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Jon Provost, Who Played Little Timmy in 'Lassie', Was 'Lucky' to Escape the Child Star Curse — He Is 71 Now

Busayo Ogunjimi
Mar 04, 2022
09:40 P.M.
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Unlike other child actors who had their parents pick roles for them, Jon Provost was allowed to do whatever he wanted, and this helped the actor avoid the child star curse most Hollywood child stars suffered. 

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American actor Jon Provost rose to worldwide fame when he portrayed seven-year-old Timmy in "Lassie." The TV series, which is currently being shown in over 50 countries, started when television series became appealing to people.

At that time, not even the actor or the show producers could have predicted how impactful it would be. Now, decades after its debut, the show is still making waves worldwide. 

Lassie and actor Jon Provost as a child actor [left], Jon Provost attends 2016 Chiller Theatre Expo Day 1 at Parsippany Hilton on October 28, 2016.[Rigthy] | Source: Getty Images

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HIS JOURNEY TO STARRING IN "LASSIE" 

Jon Provost was just two years old when he started his acting career. Unlike most child stars who already had parents in Hollywood, the actor's father was an aeronautical engineer from Alabama, while his mother was a seamstress from Texas. 

They were living in Pasadena, California, when his mother, while reading The Los Angeles Times, saw an advertisement that Warner Bros. was looking for a blonde boy of Provost's age to star in a movie alongside Jane Wyman. 

Lassie and actor Jon Provost participate in The Hollywood Show held at Westin LAX Hotel on July 13, 2013. | Source: Getty Images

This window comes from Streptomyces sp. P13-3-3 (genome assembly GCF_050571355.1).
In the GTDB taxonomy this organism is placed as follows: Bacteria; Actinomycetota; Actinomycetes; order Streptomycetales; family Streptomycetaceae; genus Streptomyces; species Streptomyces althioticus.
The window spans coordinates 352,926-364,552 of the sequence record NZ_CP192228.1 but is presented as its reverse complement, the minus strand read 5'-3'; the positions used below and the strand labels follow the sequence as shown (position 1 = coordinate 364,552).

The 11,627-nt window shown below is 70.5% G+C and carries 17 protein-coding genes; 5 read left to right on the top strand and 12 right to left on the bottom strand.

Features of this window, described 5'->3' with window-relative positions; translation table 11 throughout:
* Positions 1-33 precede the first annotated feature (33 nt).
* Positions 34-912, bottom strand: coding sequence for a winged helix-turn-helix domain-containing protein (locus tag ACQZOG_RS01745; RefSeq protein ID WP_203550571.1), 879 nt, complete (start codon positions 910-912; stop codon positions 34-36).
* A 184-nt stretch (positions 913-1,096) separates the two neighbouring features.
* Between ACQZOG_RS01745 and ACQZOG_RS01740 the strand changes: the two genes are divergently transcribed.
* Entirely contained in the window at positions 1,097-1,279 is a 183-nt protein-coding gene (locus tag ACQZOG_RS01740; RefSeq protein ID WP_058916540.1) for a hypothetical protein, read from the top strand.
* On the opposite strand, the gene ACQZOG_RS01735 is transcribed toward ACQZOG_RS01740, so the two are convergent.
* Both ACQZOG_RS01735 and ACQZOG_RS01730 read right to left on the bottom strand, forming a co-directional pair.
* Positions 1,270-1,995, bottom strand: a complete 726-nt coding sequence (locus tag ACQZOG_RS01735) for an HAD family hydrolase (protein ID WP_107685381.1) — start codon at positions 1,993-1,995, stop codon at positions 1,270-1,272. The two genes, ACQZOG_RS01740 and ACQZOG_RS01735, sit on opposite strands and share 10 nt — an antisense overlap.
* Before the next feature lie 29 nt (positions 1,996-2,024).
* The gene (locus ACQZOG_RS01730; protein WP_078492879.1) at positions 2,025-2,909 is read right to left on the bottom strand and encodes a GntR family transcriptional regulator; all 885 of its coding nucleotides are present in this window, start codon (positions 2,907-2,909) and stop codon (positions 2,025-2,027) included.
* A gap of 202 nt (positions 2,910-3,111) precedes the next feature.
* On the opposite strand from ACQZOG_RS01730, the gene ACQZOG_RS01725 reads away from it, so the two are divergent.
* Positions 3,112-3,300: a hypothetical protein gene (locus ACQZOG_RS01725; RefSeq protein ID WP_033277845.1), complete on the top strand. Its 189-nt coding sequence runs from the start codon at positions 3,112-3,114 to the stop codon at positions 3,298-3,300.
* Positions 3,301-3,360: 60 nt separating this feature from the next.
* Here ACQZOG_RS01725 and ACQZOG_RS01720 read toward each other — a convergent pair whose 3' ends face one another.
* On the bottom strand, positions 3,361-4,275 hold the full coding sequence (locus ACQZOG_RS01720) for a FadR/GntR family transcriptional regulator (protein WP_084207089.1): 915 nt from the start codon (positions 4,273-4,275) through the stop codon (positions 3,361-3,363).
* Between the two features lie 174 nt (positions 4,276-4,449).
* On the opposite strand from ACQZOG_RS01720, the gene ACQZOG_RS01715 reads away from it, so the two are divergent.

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Wyman was his mother's idol, and when the seamstress realized this might present her the opportunity to get the actress's autograph, she took the little boy to the audition. 

Against expectations, out of about 200 little boys and girls who came for the audition with their parents, Provost, who did not even have an agent at the time, was picked for the role. 

Afterward, the child actor got an agent, which led to roles in about 12 movies, including "The Country Girl" alongside Bing Crosby. 

Jon Provost at The Hollywood Museum on August 18, 2016 | Source: Getty Images

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The TV series "Lassie" was already on air when Provost worked on movies. But, the producers started looking for a child actor to take the lead role after the previous actor Tommy Rettig who had been on the show for three years prior, outgrew the part. 

Provost's name came up when the wife of the movie producer he was working with on  "Escapade in Japan" at the time mentioned him while having lunch with the wife of one of the producers working on "Lassie." 

After the actor returned from Japan, where he had gone to film the movie, he met up with the writers and producers of "Lassie," who told him he was perfect for the role. 

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Actor Jon Provost participates at an event. | Photo: Getty Images

JON'S CLOSE BOND WITH "LASSIE" DOG

After the producers of "Lassie" noted Provost was perfect as a character for the show, which is about the friendship between a young kid and his dog, they had to ensure he would also get along with the titular character a canine dog. 

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It was important for the pair to develop a relationship which they would transfer to the screen, so in an attempt to build that connection, Provost had to stay with Rudd Weatherwax, the dog owner, for two to three days. 

Fortunately, the young kid grew up with farm animals and dogs, so it was pretty easy for him to understand the dog. Provost worked with three different dogs during his stint in the series, which lasted seven years and 249 episodes. 

Jon Provost attends 2016 Chiller Theatre Expo Day 1 at Parsippany Hilton on October 28, 2016. | Photo: Getty Images

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The actor explained that the last "Lassie" dog he worked with was his favorite because the pair worked together for five years. He said

"That dog, I loved that dog, and he loved me."

He further disclosed that he and the particular dog grew up together, and for five years, they saw each other for five days every week. 

Lassie and Jon Provost during CBS at 75 at Hammerstein Ballroom in New York City on November 02, 2003. | Source: Getty Images